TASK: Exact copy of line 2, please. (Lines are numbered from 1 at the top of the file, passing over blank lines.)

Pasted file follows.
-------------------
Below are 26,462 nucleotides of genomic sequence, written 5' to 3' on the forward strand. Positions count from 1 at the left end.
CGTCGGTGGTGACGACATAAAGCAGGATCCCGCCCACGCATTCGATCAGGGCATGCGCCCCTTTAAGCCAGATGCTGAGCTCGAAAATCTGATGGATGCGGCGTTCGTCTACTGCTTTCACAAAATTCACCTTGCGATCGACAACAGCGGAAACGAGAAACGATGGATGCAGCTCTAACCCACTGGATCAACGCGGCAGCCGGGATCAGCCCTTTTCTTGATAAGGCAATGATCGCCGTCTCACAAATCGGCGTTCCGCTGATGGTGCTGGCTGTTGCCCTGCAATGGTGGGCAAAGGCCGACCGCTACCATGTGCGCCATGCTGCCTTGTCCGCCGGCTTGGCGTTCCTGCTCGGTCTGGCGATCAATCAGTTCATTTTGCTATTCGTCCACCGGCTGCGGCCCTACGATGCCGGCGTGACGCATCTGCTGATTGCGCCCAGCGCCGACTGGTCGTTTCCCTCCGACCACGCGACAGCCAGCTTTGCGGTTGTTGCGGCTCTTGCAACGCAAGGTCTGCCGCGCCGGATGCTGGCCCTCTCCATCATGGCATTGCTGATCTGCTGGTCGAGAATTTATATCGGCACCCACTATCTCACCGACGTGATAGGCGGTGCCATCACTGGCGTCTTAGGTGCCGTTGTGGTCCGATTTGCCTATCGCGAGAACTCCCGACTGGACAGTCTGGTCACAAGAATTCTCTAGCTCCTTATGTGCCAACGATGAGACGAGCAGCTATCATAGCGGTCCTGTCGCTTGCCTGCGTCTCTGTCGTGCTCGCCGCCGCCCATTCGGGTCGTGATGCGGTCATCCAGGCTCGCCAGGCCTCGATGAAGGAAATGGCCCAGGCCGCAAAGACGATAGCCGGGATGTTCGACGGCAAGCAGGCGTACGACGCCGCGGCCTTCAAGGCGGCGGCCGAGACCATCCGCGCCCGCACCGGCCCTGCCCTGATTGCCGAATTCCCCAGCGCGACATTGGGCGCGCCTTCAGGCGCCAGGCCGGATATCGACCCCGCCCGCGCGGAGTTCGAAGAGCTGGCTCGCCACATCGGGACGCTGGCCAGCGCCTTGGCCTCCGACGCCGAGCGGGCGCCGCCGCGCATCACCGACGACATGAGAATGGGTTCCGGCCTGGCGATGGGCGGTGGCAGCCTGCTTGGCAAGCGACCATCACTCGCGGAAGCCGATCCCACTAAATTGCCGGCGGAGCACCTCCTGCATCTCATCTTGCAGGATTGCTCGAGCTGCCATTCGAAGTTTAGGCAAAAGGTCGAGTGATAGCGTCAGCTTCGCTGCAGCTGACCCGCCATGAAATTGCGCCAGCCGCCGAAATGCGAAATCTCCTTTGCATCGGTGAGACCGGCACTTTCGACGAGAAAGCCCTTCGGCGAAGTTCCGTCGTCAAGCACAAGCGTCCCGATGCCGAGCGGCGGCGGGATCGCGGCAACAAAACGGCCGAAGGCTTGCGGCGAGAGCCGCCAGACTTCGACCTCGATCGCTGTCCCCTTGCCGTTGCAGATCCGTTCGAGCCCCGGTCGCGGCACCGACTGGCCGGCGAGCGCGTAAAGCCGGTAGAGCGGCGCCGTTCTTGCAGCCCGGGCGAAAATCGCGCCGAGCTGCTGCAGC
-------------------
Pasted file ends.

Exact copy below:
CGTCGGTGGTGACGACATAAAGCAGGATCCCGCCCACGCATTCGATCAGGGCATGCGCCCCTTTAAGCCAGATGCTGAGCTCGAAAATCTGATGGATGCGGCGTTCGTCTACTGCTTTCACAAAATTCACCTTGCGATCGACAACAGCGGAAACGAGAAACGATGGATGCAGCTCTAACCCACTGGATCAACGCGGCAGCCGGGATCAGCCCTTTTCTTGATAAGGCAATGATCGCCGTCTCACAAATCGGCGTTCCGCTGATGGTGCTGGCTGTTGCCCTGCAATGGTGGGCAAAGGCCGACCGCTACCATGTGCGCCATGCTGCCTTGTCCGCCGGCTTGGCGTTCCTGCTCGGTCTGGCGATCAATCAGTTCATTTTGCTATTCGTCCACCGGCTGCGGCCCTACGATGCCGGCGTGACGCATCTGCTGATTGCGCCCAGCGCCGACTGGTCGTTTCCCTCCGACCACGCGACAGCCAGCTTTGCGGTTGTTGCGGCTCTTGCAACGCAAGGTCTGCCGCGCCGGATGCTGGCCCTCTCCATCATGGCATTGCTGATCTGCTGGTCGAGAATTTATATCGGCACCCACTATCTCACCGACGTGATAGGCGGTGCCATCACTGGCGTCTTAGGTGCCGTTGTGGTCCGATTTGCCTATCGCGAGAACTCCCGACTGGACAGTCTGGTCACAAGAATTCTCTAGCTCCTTATGTGCCAACGATGAGACGAGCAGCTATCATAGCGGTCCTGTCGCTTGCCTGCGTCTCTGTCGTGCTCGCCGCCGCCCATTCGGGTCGTGATGCGGTCATCCAGGCTCGCCAGGCCTCGATGAAGGAAATGGCCCAGGCCGCAAAGACGATAGCCGGGATGTTCGACGGCAAGCAGGCGTACGACGCCGCGGCCTTCAAGGCGGCGGCCGAGACCATCCGCGCCCGCACCGGCCCTGCCCTGATTGCCGAATTCCCCAGCGCGACATTGGGCGCGCCTTCAGGCGCCAGGCCGGATATCGACCCCGCCCGCGCGGAGTTCGAAGAGCTGGCTCGCCACATCGGGACGCTGGCCAGCGCCTTGGCCTCCGACGCCGAGCGGGCGCCGCCGCGCATCACCGACGACATGAGAATGGGTTCCGGCCTGGCGATGGGCGGTGGCAGCCTGCTTGGCAAGCGACCATCACTCGCGGAAGCCGATCCCACTAAATTGCCGGCGGAGCACCTCCTGCATCTCATCTTGCAGGATTGCTCGAGCTGCCATTCGAAGTTTAGGCAAAAGGTCGAGTGATAGCGTCAGCTTCGCTGCAGCTGACCCGCCATGAAATTGCGCCAGCCGCCGAAATGCGAAATCTCCTTTGCATCGGTGAGACCGGCACTTTCGACGAGAAAGCCCTTCGGCGAAGTTCCGTCGTCAAGCACAAGCGTCCCGATGCCGAGCGGCGGCGGGATCGCGGCAACAAAACGGCCGAAGGCTTGCGGCGAGAGCCGCCAGACTTCGACCTCGATCGCTGTCCCCTTGCCGTTGCAGATCCGTTCGAGCCCCGGTCGCGGCACCGACTGGCCGGCGAGCGCGTAAAGCCGGTAGAGCGGCGCCGTTCTTGCAGCCCGGGCGAAAATCGCGCCGAGCTGCTGCAGC